When someone Googles the phrase ‘college students struggle’, the dropdown list of suggested searches can appear as shocking. College students struggle with time management. College students struggle to pay tuition. College students struggle to find jobs. College students struggle with writing. Although the choices might seem surprising, they parallel the current state of opportunity afforded to college students, specifically within the state of California.
A college education at the University of California currently costs $12,192 a year for in-state undergraduate students. Although the University of California, Riverside prides itself in being a seemingly affordable option, as 80% of students receive some form of need-based aid, recent studies demonstrate that this is not sufficient to match the need of students affected by food and housing insecurity. 42% of University of California students struggle with food insecurity, as defined as routinely skipping meals to afford the costs of educational expenses, and specifically on the UC Riverside campus, this number is over 60%. Clearly, structural inequalities exist within the pursuit of a student’s most basic needs. As the rising cost of college continues, students continue to stress on how their basic needs will be met, overall impacting their mental health, academic performance, and career ambitions. While the statistics and stories are present, there is still disconnect between students and administration as university officials still continue to threaten to raise tuition incrementally every year.
When crafting this project and addressing an issue such as basic needs security, I want to be conscious that the term ‘basic needs insecurity’ has the potential to encompass a variety of issues that students deserve fair access to. For the context of my blueprint proposal, I am focusing on creating action towards four areas of basic needs security: 1) food security, 2) housing insecurity, 3) hygiene security and 4) job security. As the project develops over the years, so will the scope of what basic needs security means for the student population, but for the purpose of the blueprint, I believe it would be most effective if I centralize on the four areas of insecurity previously mentioned. I viewed these four areas as the most impending to the overall student experience.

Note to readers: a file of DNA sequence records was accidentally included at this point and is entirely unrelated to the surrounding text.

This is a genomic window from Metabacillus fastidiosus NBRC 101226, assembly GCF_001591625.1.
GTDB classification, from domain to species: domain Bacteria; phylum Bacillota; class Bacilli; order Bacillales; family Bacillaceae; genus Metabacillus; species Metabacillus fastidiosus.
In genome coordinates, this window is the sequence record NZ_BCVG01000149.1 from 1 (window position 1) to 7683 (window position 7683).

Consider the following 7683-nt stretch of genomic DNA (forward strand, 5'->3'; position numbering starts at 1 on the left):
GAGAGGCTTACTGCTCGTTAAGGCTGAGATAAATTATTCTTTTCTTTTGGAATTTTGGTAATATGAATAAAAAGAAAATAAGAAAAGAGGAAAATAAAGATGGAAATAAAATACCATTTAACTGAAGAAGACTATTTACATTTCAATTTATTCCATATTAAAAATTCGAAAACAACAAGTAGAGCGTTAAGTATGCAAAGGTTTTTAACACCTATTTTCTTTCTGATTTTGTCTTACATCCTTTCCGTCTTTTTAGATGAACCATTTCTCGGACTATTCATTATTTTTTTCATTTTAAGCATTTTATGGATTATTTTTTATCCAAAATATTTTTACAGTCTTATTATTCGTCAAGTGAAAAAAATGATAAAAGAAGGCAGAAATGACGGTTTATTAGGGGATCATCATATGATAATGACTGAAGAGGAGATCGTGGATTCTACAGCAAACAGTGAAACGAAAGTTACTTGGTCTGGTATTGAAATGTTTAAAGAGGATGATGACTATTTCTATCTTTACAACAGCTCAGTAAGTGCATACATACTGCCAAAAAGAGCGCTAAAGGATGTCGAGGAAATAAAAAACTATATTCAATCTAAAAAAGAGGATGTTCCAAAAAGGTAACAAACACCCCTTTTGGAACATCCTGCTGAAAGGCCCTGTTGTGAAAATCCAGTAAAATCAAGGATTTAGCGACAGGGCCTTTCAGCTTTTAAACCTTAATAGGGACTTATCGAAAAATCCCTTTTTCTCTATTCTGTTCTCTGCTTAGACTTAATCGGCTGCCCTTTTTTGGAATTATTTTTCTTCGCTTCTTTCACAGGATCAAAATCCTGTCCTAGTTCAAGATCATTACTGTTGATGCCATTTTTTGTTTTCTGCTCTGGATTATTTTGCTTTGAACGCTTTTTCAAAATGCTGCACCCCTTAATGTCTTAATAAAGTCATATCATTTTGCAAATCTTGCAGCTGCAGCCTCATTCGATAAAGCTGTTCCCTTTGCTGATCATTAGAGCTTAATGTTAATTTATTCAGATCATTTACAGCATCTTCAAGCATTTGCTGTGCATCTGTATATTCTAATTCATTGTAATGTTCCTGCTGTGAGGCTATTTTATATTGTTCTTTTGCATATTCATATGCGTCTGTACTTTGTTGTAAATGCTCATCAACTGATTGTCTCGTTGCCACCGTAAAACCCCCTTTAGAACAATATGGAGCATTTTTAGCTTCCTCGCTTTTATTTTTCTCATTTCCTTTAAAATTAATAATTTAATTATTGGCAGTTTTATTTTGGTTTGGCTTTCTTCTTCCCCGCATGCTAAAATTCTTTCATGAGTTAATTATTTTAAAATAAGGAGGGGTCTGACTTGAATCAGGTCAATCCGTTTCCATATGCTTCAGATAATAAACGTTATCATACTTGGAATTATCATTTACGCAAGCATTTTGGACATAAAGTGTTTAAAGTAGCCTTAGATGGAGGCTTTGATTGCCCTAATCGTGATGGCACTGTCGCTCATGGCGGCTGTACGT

This project exists to eliminate the greatest barriers within and outside the University of California, Riverside when students attempt to access opportunities to alleviate their socioeconomic circumstances. When addressing housing insecurity, it is vital to recognize problematic local ordinances that disproportionally affect students who are already dealing with homelessness, as well as prevent ordinances from happening again through the use of statewide anti-discriminatory legislation. What’s more, by creating transitional housing options for former student housing employees, survivors of domestic abuse or relationship violence, student parents and other marginalized communities, they are given a greater probability of having a secure place to live, work and study instead of being forced on the streets and criminalized for innocent behavior.
Within the realm of addressing food insecurity on campus, I hope to work with my local Assemblymember to create a Cal Fresh College program, in which students who are eligible for work study opportunities will also be eligible for Cal Fresh. Currently, Cal Fresh requires that students work 20 hours a week, while work study limits the student to working 19 hours a week, creating inequities that limit how students can navigate and access assistance. In writing the legislation, I am also conscious of the communities that do not qualify for financial aid such as our undocumented students, international students and formerly incarcerated students. The introduction and passage of the legislation is by no means a ‘one size fits all’ solution, but a practical approach to beginning the conversation of barriers of access for college students.